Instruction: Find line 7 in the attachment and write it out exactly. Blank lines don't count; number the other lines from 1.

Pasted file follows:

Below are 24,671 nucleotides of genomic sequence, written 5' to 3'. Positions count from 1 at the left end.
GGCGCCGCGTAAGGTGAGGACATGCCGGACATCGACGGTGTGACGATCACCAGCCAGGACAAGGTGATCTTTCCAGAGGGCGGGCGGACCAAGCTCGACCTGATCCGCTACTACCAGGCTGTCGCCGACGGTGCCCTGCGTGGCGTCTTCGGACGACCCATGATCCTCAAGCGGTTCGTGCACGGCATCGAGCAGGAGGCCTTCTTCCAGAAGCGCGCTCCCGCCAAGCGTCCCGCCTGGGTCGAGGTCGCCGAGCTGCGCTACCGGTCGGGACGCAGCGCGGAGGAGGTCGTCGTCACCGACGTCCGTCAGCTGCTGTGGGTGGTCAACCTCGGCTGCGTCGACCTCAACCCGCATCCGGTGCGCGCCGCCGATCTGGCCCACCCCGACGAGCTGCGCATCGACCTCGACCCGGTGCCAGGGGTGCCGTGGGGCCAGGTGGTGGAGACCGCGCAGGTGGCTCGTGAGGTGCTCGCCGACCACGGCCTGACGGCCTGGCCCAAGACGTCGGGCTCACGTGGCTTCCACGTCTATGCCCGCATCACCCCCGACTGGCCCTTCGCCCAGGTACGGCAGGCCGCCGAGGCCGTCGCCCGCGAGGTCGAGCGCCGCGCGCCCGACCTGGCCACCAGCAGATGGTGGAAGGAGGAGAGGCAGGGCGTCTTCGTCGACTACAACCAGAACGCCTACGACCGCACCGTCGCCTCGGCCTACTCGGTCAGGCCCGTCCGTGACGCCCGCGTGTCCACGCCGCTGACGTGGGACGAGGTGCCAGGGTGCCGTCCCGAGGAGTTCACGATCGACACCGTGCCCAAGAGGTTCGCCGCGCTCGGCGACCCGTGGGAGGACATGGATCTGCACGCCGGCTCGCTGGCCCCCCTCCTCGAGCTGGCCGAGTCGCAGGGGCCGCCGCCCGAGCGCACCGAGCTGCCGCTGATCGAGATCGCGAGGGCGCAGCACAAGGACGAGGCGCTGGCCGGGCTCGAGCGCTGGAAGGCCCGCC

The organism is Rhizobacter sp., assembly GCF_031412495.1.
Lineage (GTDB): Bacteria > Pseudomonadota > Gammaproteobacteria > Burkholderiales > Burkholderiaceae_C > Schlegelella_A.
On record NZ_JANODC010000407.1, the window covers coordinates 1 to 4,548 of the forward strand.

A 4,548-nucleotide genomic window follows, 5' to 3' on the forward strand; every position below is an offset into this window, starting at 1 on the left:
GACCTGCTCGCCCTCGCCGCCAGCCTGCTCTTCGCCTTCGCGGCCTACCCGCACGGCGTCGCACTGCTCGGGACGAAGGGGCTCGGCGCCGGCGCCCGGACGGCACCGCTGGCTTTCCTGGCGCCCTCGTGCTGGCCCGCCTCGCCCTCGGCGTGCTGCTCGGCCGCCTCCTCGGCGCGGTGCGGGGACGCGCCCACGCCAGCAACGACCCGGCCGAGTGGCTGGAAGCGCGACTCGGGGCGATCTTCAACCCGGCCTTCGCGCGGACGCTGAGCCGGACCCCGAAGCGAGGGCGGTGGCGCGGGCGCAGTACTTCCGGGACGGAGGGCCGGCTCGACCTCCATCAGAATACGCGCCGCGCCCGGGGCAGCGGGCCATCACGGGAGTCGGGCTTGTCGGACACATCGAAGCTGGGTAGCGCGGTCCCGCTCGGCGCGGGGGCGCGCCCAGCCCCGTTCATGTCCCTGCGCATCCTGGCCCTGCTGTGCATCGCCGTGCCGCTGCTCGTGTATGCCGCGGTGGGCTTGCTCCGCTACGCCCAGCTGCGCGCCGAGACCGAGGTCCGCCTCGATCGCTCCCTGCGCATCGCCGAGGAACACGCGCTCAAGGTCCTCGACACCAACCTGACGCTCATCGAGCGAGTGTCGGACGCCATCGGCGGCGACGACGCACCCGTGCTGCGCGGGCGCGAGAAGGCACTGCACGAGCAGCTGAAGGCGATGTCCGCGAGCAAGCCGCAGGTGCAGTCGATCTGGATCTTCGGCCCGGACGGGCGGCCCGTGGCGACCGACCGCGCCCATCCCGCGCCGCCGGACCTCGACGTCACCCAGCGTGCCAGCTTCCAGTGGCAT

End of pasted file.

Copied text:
GACCTGCTCGCCCTCGCCGCCAGCCTGCTCTTCGCCTTCGCGGCCTACCCGCACGGCGTCGCACTGCTCGGGACGAAGGGGCTCGGCGCCGGCGCCCGGACGGCACCGCTGGCTTTCCTGGCGCCCTCGTGCTGGCCCGCCTCGCCCTCGGCGTGCTGCTCGGCCGCCTCCTCGGCGCGGTGCGGGGACGCGCCCACGCCAGCAACGACCCGGCCGAGTGGCTGGAAGCGCGACTCGGGGCGATCTTCAACCCGGCCTTCGCGCGGACGCTGAGCCGGACCCCGAAGCGAGGGCGGTGGCGCGGGCGCAGTACTTCCGGGACGGAGGGCCGGCTCGACCTCCATCAGAATACGCGCCGCGCCCGGGGCAGCGGGCCATCACGGGAGTCGGGCTTGTCGGACACATCGAAGCTGGGTAGCGCGGTCCCGCTCGGCGCGGGGGCGCGCCCAGCCCCGTTCATGTCCCTGCGCATCCTGGCCCTGCTGTGCATCGCCGTGCCGCTGCTCGTGTATGCCGCGGTGGGCTTGCTCCGCTACGCCCAGCTGCGCGCCGAGACCGAGGTCCGCCTCGATCGCTCCCTGCGCATCGCCGAGGAACACGCGCTCAAGGTCCTCGACACCAACCTGACGCTCATCGAGCGAGTGTCGGACGCCATCGGCGGCGACGACGCACCCGTGCTGCGCGGGCGCGAGAAGGCACTGCACGAGCAGCTGAAGGCGATGTCCGCGAGCAAGCCGCAGGTGCAGTCGATCTGGATCTTCGGCCCGGACGGGCGGCCCGTGGCGACCGACCGCGCCCATCCCGCGCCGCCGGACCTCGACGTCACCCAGCGTGCCAGCTTCCAGTGGCAT